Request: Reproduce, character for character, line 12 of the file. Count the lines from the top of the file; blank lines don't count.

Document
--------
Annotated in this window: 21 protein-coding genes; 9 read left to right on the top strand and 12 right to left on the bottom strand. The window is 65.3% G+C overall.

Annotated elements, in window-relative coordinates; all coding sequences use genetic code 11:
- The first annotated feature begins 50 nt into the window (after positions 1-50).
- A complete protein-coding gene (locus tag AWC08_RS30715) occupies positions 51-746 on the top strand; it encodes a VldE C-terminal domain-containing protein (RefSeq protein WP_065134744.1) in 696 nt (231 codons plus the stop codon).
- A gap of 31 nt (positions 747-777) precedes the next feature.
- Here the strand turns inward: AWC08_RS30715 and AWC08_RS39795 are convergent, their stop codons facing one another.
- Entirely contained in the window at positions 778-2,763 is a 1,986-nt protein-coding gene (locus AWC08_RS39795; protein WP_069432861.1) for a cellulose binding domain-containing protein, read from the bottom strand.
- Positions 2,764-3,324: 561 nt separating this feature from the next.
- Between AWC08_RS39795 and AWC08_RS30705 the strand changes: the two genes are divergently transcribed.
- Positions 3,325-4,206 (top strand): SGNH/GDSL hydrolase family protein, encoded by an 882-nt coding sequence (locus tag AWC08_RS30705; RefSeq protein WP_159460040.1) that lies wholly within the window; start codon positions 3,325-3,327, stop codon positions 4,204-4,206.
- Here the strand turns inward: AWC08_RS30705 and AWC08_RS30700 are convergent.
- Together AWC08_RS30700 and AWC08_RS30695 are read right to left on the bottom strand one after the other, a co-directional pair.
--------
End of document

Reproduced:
- Together AWC08_RS30700 and AWC08_RS30695 are read right to left on the bottom strand one after the other, a co-directional pair.